“A dry martini,” Bond said. “One. In a deep champagne goblet.”
“Just a moment. Three measures of Gordon’s, one of vodka, half a measure of Kina Lillet. Shake it very well until it’s ice-cold, then add a large thin slice of lemon peel. Got it?”
“Certainly, monsieur.” The barman seemed pleased with the idea.
“Gosh, that’s certainly a drink,” said Leiter.
Bond laughed. “When I’m…er…concentrating,” he explained, “I never have more than one drink before dinner. But I do like that one to be large and very strong and very cold and very well-made. I hate small portions of anything, particularly when they taste bad. This drink’s my own invention. I’m going to patent it when I can think of a good name.”
So wrote Ian Fleming in his famed James Bond story, Casino Royale. Little did monsieur Bond know that he was, on a whim, creating what would turn out to be a classic cocktail in line with its sibling. I have always been a fan of this drink and it seems only fitting that we offer it up in Martini Madness at this point in our adventure. So far, our first five recipes have largely been the same base recipe (with minor element tweaks) or in the case of the Martinez, an older parent. Now we turn our attention, and this will continue through to the end of this madness, to show case riffs and or extensions of this base recipe. Some changes will only be minor tweaks to supporting characters in the recipe while others will be downright new. In the case of the Vesper, our normal dose of gin is taken down a notch and is offset with the addition of that dreaded vodka. Dry vermouth gives way to Kina Lillet (Lillet or in our case Cocchi Americano) to add a twinge of sweetness and lingering bitterness. Slight changes, turn to great results.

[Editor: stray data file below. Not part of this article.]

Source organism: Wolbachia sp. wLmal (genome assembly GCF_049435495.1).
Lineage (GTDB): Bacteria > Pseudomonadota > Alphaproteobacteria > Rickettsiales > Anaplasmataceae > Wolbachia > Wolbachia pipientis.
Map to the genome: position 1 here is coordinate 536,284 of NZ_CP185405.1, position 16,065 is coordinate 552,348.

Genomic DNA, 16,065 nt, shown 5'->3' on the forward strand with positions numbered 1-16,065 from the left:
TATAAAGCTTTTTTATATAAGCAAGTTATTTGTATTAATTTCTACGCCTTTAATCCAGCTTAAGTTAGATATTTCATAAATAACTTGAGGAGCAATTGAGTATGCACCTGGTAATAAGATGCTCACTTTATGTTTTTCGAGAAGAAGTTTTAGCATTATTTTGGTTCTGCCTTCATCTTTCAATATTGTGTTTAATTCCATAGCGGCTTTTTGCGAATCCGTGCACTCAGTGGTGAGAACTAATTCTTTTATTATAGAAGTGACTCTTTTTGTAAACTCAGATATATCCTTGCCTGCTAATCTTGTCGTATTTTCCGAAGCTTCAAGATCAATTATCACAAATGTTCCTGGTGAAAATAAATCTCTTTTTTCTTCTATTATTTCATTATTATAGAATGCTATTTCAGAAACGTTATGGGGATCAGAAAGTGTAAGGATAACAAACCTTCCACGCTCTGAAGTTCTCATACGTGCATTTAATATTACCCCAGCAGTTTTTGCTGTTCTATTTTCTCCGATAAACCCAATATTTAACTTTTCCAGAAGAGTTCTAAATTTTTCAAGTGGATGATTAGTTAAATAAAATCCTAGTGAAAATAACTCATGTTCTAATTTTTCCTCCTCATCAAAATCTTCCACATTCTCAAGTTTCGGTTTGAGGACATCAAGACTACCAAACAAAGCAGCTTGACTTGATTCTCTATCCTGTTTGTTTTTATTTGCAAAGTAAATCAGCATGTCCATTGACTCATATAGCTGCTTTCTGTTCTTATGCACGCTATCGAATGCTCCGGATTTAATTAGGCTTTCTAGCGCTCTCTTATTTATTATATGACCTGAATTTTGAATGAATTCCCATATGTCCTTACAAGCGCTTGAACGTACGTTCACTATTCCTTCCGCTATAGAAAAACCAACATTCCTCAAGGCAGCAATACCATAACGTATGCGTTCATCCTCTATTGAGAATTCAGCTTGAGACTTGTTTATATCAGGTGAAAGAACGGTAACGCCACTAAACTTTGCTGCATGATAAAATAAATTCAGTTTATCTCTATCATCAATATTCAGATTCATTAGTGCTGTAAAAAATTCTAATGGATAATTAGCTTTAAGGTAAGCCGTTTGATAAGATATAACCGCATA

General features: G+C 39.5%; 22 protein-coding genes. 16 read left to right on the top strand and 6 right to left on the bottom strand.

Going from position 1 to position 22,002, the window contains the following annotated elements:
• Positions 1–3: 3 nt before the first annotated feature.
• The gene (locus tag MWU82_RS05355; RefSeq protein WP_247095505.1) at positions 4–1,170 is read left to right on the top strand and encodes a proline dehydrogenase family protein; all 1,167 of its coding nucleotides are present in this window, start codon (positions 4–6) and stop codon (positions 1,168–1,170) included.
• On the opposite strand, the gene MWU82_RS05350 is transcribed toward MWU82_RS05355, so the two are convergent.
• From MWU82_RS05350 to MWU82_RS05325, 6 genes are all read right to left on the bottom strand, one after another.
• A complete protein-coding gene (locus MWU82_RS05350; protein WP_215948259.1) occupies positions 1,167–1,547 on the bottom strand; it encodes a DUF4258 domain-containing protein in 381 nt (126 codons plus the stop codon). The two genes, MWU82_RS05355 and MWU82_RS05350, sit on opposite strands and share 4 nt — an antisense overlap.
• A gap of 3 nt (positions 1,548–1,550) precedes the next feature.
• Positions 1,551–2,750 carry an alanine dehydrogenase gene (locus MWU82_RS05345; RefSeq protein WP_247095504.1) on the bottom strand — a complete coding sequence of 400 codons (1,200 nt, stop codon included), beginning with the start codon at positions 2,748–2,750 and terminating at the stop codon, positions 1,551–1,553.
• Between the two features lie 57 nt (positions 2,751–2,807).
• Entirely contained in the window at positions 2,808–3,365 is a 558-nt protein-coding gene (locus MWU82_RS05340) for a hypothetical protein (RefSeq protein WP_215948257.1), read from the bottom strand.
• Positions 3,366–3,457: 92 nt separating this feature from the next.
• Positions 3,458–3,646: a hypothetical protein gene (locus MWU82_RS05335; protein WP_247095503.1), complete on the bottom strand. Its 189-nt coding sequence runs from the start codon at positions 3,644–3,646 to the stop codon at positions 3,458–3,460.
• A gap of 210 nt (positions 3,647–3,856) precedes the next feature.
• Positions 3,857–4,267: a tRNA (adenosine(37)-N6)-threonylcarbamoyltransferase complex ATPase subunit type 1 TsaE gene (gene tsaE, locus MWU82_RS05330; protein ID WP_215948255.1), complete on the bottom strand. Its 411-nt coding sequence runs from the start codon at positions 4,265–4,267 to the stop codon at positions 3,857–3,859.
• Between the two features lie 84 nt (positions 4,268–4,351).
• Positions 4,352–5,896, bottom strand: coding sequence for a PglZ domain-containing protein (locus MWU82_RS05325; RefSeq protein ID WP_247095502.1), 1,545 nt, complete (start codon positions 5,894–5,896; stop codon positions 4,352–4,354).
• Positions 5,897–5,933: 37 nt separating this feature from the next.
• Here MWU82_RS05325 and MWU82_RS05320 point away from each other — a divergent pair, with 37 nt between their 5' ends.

The drink as made below is wonderful. Crystal clear in the glass, the Vesper offers up a faint floral, almost sweet aroma. The stirred method (of course you should stir this bad boy … sorry James, I know you ask for it shaken but I take my Martini’s and Vesper’s stirred) creates an extremely smooth texture despite there being four full ounces of straight hooch. Our dreaded friend vodka plays its part exceedingly well calming the heavy botanicals and adding extra “smoothness.” A faint sweetness is present and as with plenty a great drink, a low lingering bitterness caps off the experience.
Recipe adapted by theSpeakista
• 3 measures of Gordon’s gin (Beefeater was used)
• 1 measure of vodka (Reyka Small Batch was used)
• half a measure of Kina Lillet (Cocchi Americano was used)
Garnish: lemon twist
Glass: cocktail coupe or glass
Tools: mixing glass, bar-spoon and julep strainer
Assembly: The original recipe, Bond called for a hard shaken drink with a swath of lemon to be added upon serving. We go against tradition and stay with our standard stirred method of plenty of cracked and non-cracked ice being added and several minutes of stirring taking place. Strain the mixture into the serving glass, garnish and serve up.
Who would have ever thought that playing a game of high stakes cards while sipping on one of these little beauties could have yielded so much pleasure? Next we take the Vesper formula, perform a little slight of hand and reveal that going green, is so much fun!